Zac Brown Band Vocalist & Multi-Instrumentalist John Driskell Hopkins Drops New Single ‘I Hate To See Good Whiskey Go To Waste’ Ahead of Debut Solo Album

Oh, the age-old relationship between a man, his heartache, and his bottle — in this case, between John Driskell Hopkins and whiskey.

In his latest single “I Hate to See Good Whiskey Go to Waste,” he captures his genuine love for his drink of choice in an anthemic ballad serenading not only his glass, but the woman who hurt him enough to make him turn to it.

Known as a multi-instrumentalist and founding member in the Grammy Award-winning Zac Brown Band, Hopkins is showing off his strength as a vocalist in this song with two a capella sections: a full 40-second intro, and a shorter two-line break in the bridge. The production in the rest of the song, true to its country and Americana nature, is minimal, continuing to let each little inflection convey his emotions throughout. The focus on the vocals creates a personal touch to the song, just as Hopkins intended.

“I Hate to See Good Whiskey Go to Waste” precedes his fifth studio record, which is slated to release on February 19th of this year and features Coy Bowles, collaborator on title track “Lonesome High,” and Emily Sailers. His numerous other projects, including involvement in the bands The Dappled Grays, Balsam Range and Brighter Shade, have kept him busy over the years. He’s also released three holiday albums since 2016.

The Texas-born, Georgia-raised musician wrote this ode to his lost love with Jerry Salley, a Nashville songwriting veteran who has cut upwards of 300 songs over the course of his career. The collaboration is an exemplary product of their combined expertise, both reminiscent of old, good country but with a contemporary sound that qualifies it to be radio-ready today.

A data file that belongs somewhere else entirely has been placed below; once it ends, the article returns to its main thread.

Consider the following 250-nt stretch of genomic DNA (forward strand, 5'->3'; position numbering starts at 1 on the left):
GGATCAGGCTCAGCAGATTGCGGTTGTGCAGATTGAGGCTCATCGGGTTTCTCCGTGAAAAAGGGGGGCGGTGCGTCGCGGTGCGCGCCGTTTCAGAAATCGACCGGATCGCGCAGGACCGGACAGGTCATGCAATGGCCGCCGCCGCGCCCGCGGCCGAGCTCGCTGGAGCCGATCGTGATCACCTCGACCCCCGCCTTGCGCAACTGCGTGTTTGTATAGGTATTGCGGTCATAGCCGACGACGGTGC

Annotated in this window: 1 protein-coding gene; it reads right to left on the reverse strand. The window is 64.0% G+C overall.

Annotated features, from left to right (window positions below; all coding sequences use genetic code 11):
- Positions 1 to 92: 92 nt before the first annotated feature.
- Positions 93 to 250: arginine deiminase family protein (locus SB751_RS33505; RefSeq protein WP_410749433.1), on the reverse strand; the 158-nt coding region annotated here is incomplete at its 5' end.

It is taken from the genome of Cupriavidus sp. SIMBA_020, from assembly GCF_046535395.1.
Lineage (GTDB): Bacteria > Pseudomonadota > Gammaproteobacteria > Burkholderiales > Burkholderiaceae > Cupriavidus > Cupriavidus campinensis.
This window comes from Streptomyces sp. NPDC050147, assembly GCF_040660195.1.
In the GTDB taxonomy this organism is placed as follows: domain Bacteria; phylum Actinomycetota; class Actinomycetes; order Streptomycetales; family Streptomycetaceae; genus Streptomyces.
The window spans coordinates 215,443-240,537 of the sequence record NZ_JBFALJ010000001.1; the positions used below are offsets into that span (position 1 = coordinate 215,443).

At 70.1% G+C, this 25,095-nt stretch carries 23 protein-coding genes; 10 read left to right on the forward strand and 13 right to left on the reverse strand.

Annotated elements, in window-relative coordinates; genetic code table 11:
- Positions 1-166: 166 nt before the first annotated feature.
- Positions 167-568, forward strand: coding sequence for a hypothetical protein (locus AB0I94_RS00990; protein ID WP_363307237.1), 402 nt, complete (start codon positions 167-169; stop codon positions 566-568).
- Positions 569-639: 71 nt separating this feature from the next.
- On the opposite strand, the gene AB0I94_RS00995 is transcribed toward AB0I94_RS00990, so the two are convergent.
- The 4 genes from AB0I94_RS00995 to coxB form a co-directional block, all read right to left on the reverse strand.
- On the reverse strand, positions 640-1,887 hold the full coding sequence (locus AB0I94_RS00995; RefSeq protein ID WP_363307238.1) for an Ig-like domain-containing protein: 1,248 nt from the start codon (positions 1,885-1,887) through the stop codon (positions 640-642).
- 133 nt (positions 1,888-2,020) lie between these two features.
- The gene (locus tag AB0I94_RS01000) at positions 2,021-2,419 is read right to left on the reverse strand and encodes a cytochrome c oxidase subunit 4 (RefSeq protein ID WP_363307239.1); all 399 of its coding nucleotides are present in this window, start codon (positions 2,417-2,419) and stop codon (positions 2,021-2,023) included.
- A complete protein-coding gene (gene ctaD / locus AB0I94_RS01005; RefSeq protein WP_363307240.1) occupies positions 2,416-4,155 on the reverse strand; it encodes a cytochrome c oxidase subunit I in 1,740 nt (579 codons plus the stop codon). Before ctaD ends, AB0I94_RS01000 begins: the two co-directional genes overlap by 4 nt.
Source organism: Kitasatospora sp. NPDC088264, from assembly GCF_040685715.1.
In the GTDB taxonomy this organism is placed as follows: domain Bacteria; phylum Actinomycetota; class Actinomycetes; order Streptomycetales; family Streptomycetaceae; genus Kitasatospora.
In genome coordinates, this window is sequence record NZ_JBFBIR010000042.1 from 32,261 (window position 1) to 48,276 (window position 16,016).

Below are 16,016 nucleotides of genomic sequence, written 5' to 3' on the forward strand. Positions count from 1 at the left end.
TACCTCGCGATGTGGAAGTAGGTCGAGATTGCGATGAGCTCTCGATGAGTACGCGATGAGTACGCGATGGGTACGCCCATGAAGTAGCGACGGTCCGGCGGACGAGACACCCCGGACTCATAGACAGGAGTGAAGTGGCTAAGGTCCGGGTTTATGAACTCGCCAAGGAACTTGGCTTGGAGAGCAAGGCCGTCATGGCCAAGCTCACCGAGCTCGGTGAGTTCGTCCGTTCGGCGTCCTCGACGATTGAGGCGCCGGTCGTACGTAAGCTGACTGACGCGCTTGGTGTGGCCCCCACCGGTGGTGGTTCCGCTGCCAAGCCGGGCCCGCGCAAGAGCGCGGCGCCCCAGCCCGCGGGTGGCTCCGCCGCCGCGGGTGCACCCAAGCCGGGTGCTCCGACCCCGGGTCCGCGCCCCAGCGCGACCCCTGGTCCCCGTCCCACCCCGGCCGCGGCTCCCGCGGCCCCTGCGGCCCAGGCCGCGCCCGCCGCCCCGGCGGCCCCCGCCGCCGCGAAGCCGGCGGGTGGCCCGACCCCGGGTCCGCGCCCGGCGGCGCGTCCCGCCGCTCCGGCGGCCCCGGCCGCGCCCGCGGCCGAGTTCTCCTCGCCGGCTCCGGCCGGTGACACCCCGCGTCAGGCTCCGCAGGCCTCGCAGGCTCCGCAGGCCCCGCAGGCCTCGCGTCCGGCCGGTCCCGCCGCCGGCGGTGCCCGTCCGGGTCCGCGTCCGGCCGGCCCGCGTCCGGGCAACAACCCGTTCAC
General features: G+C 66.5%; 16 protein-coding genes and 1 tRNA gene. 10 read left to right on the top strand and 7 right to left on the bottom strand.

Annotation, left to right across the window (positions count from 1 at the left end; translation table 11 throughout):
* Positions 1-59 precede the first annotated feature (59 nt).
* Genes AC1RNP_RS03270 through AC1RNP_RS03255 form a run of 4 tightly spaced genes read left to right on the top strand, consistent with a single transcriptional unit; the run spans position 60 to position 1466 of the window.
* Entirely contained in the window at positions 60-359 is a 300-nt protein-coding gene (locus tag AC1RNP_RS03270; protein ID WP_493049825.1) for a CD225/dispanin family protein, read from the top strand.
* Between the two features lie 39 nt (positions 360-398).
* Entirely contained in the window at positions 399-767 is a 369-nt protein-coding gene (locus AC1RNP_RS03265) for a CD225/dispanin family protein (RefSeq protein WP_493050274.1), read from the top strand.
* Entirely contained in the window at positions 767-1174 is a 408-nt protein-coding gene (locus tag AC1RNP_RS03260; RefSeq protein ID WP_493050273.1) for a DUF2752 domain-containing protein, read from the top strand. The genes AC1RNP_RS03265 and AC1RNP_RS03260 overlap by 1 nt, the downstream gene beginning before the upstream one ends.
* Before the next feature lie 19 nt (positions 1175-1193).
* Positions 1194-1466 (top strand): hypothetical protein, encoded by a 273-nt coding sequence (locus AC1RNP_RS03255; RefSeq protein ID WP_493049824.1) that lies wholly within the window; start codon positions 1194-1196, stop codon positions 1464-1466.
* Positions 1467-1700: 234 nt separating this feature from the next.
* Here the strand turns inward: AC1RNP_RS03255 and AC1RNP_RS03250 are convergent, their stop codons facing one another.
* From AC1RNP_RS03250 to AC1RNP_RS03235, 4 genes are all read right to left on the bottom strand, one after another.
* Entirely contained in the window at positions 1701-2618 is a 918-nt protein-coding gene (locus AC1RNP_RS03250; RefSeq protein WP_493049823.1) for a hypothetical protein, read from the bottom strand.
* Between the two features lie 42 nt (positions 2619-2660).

One of the greatest strengths of the song is how dynamic it is. The suspenseful a capella interludes are met with cheerful swells that build back into the instrumental, filled with a bright piano accompaniment, a crooning fiddle, and of course, a strumming guitar. The scene is set in a bar stocked with shelves full of unappreciated “good stuff” and a number of tragedies are relayed, including a bottle breaking by a wasteful crowd. A title-inspired song that the rest of the lyrics were written around, each verse cleanly circles back around to the focal point in a satisfying thematic resolution.

The style of the song is very similar to his work with the Zac Brown Band, so if you are a fan of their country rock instrumentation and blue collar vocals, surely you will be smitten with the solo work of John Driskell Hopkins.

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